Gypsy Sport: The New York From Another Dimension
It’s fair to say that not a single person in the room for MADE Fashion Week was ready for the colossal outpouring of realness that was served at Gypsy Sport SS16. The runway transported us into an uptown, underground vogue hall, where the models were B-Boy breaking and voguing down the aisles. The room was filled with wild applause, snaps, and cries of ‘WEEERK!’ pealing around us for the entirety of the show.
The clothes on the other hand, transported us to a New York of an alternate dimension. Designer Rio Uribe warped everything familiar about our city to his singular vision; the iconic I HEART NY logo was replaced with his own insignia, and this print appeared on everything from billowy satin pantaloons to net like tank tops. Quilted patterns of Chinese silk on baggy sweatpants and enveloping skirts had us thinking of both Chinatown grandmas and South Bronx gangsters, and the basketball net bags filled with fruit seemed like an accessory that will take Bushwick by storm.
But what made Gypsy Sport such a standout show was the way in which Uribe’s clothes were worn. It’s one thing to wear a three-tiered ruffle skirt, but a three-tiered ruffle skirt really sells if you’re flapping a fan and marching pristinely like the actual Queen of France. The models were a wonder; with a casting that included everyone from a woman nine months pregnant to bearded drag queens, the show became as eclectic and diverse as both Uribe’s ultra avant-garde ensembles and the city that inspired them.
We chatted with Rio backstage to get the details behind his stunning MADE FW debut:
Tell me about some of the things that were running through your head when you were designing this collection.
I was thinking a lot about New York City. About it’s multiculturalism, about it’s diversity, about it’s adversity. And just like…fashion.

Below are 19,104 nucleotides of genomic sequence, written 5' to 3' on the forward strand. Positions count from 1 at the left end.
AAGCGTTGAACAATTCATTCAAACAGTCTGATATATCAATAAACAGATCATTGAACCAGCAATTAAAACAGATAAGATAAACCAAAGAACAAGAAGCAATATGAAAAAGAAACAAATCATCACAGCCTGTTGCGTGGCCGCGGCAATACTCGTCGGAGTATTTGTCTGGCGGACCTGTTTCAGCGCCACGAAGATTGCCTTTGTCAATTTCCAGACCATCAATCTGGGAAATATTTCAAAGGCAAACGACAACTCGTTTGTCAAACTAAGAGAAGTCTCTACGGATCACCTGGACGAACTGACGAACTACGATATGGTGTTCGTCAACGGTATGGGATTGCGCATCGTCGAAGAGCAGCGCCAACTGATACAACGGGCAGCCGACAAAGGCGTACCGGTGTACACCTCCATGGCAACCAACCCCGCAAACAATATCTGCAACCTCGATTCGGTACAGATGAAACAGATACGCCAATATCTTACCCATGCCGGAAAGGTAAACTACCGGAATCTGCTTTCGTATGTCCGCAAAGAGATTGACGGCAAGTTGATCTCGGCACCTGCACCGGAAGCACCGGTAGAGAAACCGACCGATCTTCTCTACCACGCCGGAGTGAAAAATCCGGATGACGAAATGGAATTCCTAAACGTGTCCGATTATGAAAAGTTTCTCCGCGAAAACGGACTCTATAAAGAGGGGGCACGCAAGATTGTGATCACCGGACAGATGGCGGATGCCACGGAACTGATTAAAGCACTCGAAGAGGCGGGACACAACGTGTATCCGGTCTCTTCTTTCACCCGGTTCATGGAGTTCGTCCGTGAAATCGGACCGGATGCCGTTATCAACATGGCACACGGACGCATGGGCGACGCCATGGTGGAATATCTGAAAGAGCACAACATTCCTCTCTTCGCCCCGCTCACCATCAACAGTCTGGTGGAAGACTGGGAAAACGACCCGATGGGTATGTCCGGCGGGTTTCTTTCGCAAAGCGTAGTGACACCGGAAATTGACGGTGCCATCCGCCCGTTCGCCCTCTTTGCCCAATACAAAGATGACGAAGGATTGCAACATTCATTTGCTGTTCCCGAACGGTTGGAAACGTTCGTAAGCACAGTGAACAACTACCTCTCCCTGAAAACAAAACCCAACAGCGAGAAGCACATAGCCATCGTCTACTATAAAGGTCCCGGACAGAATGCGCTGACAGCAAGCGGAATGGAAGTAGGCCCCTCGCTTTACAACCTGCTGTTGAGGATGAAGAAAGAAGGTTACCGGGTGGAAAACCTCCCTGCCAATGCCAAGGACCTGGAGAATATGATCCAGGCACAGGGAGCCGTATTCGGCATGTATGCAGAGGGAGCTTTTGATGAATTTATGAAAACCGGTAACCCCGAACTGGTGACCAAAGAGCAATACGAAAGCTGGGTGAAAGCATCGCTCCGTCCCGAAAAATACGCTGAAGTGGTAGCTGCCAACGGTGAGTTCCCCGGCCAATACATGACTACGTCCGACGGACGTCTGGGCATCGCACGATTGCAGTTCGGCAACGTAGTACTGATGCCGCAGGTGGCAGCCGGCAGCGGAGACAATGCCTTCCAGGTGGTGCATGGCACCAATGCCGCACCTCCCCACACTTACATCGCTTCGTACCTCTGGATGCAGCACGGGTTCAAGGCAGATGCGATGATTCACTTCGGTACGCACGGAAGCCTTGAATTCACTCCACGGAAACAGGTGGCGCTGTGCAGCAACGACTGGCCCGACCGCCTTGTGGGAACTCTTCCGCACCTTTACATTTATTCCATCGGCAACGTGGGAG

Was there anything on your mood board that might be surprising?
I redesigned the classic I HEART NY logo by Milton Glaser, and that was my basic starting point. I wanted to reinterpret what New York is to me. And from that point on it became a modge-podge of stuff. I really wanted to make that idea of the ‘melting pot’ start on my mood board in my images and inspirations.
What inspired your logo?
The logo’s composed of two baseball hats, because I actually started as a hat designer. Once that brand took off into other parts of the clothing it began to resemble a planet or a world. And I’m fine with that, but the foundation of it is two baseball hats.
You had such a wide spread of models, how did you decide on the casting?
The models were a very, very, very key part of this entire show. Again, I wanted to show New York City and how different it can be and how different everything is. So we had weeks and weeks of casting. And most of it was street casting, we only had about 25% contracted models, the rest is all friends and people from the street. We literally went up to people and said ‘Hey, I’m having a casting downtown, do you wanna come?’ I didn’t want to leave a single stone unturned!
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